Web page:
"Tomatoes do not grow in the summer in zone 10." The normal South Florida season is to plant seeds continuously from August through February then harvest as ready. The normal growing season is from late October until May.
However, the native Florida Wild Everglades Tomato can be grown year round in South Florida. The Everglades tomato, also known as the currant tomato, is well adapted to South Florida's scorching summers. Plants will set dime-sized fruit in about 50 days. This is a cherry-type heirloom, with a sweet, real tomato taste. It is great for hot/humid climates. They grow in clusters of 8, about the size of a penny (half inch). These supposedly grow wild in the Florida Everglades. Local gardeners refer to it as “wild tomato.” Some claimed it is native to the area but the more likely story is that it had “escaped” into the Everglades and naturalized to that environment. Wild ‘Everglades’ tomato is ideal for South Florida gardens. It produces fruit at any time of year, while most tomatoes require cool night time temperatures to set fruit.
"With modest watering, it will thrive if neglected," says Darrell Batton, a Martin County resident who writes the coastal gardening blog, FloridaHillbilly.com. "Once established, you almost cannot get rid of it."
The one drawback is that tomatoes are diminutive, about the size of a dime and usually smaller. But while the fruit is small, the taste is tremendous. This "currant" tomato is indeterminate, and can grow to 12 feet or more. Don’t expect to see Everglades tomatoes in stores any time soon — their very thin skin and tender texture mean they don’t keep well once picked.
Plants are not sold in garden centers but seeds are available for purchase from vendors online. Batton will send a free seed packet (from his home-grown fruit) if you send him a self-addressed, stamped envelope. Get details at FloridaHillbilly.com/the-everglades-tomato
Seeds are available from Southern J Ranch (West Palm Beach, Florida ) for $5 (35 Seeds), free shipping, http://www.localharvest.org/store/M42282
Here is how to grow the wild Florida Everglades tomato in pots:
1. Get a 5-gallon or 7-gallon pot and fill about 1/2 up with rich organic potting mix with coarse sand. You may also add in a calcium supplement to mix into your soil. Plant the seeds just at the depth of the seed (very shallow). Wild Florida Everglades tomato seeds will come up in about 7-10 days. As they sprout, thin to 3-5 per pot.
2. As your sprouts get taller, add more soil right up to their necks - just below the level of the top new leaves. Fill so only the top leaves are uncovered with soil. As your plants grow, continue to repeat these soil additions until you have reached 1-2 inches from the top edge of your pot. What you are doing is creating more soil for the stems to create roots. Along the entire depth of your pot your tomatoes are growing roots making this an incredibly well rooted plant able to draw nutrition from 6-8 inches of soil.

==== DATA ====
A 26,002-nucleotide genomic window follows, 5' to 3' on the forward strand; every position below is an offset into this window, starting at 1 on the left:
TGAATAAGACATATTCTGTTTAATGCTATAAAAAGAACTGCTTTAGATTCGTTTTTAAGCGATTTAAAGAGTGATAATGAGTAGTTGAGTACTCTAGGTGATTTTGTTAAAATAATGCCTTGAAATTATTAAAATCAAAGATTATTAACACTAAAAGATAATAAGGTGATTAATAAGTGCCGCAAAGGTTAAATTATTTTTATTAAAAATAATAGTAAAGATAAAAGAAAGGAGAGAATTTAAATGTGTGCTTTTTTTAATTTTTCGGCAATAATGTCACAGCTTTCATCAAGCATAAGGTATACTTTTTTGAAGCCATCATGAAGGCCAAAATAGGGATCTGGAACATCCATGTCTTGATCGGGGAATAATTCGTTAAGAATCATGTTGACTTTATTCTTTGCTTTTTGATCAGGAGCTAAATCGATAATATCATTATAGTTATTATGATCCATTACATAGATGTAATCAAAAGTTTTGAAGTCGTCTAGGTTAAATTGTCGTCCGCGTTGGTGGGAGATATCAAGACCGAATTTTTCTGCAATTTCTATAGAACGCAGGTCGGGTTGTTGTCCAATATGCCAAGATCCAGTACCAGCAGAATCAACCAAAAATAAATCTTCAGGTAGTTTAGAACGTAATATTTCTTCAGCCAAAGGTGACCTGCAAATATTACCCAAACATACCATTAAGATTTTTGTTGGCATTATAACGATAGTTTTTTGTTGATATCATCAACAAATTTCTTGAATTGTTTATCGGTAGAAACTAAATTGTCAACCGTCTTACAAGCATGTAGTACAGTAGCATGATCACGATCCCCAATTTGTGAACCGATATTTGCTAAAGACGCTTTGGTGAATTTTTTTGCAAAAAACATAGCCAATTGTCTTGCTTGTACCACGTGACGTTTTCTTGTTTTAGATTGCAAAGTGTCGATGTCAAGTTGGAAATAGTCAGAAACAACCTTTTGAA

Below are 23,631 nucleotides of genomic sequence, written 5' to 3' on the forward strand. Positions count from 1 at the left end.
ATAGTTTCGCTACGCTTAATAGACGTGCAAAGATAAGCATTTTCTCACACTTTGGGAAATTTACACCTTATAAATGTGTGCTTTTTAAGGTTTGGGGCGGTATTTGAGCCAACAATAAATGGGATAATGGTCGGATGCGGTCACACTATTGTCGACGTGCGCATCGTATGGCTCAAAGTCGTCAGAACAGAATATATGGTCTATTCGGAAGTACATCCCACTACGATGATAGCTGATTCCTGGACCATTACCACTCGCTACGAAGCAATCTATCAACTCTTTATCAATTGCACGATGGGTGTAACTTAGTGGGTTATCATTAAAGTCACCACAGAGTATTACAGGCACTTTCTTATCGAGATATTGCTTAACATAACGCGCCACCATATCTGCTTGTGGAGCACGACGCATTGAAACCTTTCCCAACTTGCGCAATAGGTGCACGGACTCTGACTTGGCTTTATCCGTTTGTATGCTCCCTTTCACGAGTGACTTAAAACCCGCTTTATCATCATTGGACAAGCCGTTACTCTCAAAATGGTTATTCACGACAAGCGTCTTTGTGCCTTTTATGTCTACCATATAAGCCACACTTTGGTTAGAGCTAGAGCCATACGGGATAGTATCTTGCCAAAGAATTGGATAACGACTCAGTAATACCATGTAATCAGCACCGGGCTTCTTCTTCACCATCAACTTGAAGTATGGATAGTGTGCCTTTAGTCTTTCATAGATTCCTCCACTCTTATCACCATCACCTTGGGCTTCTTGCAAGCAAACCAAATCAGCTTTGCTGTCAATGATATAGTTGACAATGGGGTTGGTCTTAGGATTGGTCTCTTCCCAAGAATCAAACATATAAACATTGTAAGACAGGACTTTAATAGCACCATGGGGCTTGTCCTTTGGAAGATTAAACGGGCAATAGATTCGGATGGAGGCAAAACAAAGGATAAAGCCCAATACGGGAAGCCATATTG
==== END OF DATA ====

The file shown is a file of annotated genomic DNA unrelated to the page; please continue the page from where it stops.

3. Feed with fish emulsion fertilizer and composted cow manure. You can mix in composted manure as part of your mix as you fill the pot. In about 50-60 days you will have many tasty cherry tomatoes. Pick and eat daily. Well cared for, these indeterminate vines will grow as much as 15 feet tall so expect to stake or trellis them for maximum fruit production.
The vines will grow, flower and fruit continuously for several months. If you live in South Florida, you can plant these native tomatoes continuously all year around and enjoy the fruit 12 months a year. In zones 9 and 10, start seeds with plans to plant your garden starting August and you can keep planting monthly until May-June. Spring-Summer plantings tend to be even better than Fall-Winter for fruit yield.
Hopkins Nursery is in western Broward County (Fort Lauderdale, Florida).
Rare Perennial Everglades Tomato Grows all Year in South Florida - YouTube http://buff.ly/1hAJDj3
Bonnie plants website lists Heat Tolerant Tomatoes http://buff.ly/1wzQm6H , among them Phoenix, cherokee purple, black prince, solar fire, black cherry, husky cherry red, and marion.
Wild ‘Everglades’ tomato is ideal for South Florida gardens - Miami Herald Home & Garden http://buff.ly/1hAJvA6
Everglades Tomato is February Plant of the Month - Sun Sentinel http://buff.ly/1hALxAm
Wild Florida Everglades Tomato, article on MGonline http://buff.ly/1lqlgLX
Wild Florida Everglades Tomato at MGonline Store http://buff.ly/1lqlnai
Native Florida Tomato Wild Everglades - 10 Seeds - Fl Grown - Highly Recommended - Plants- Ethnobotanical - Plants and Seeds - Florida - Heavenly-Products http://buff.ly/1lqlwdK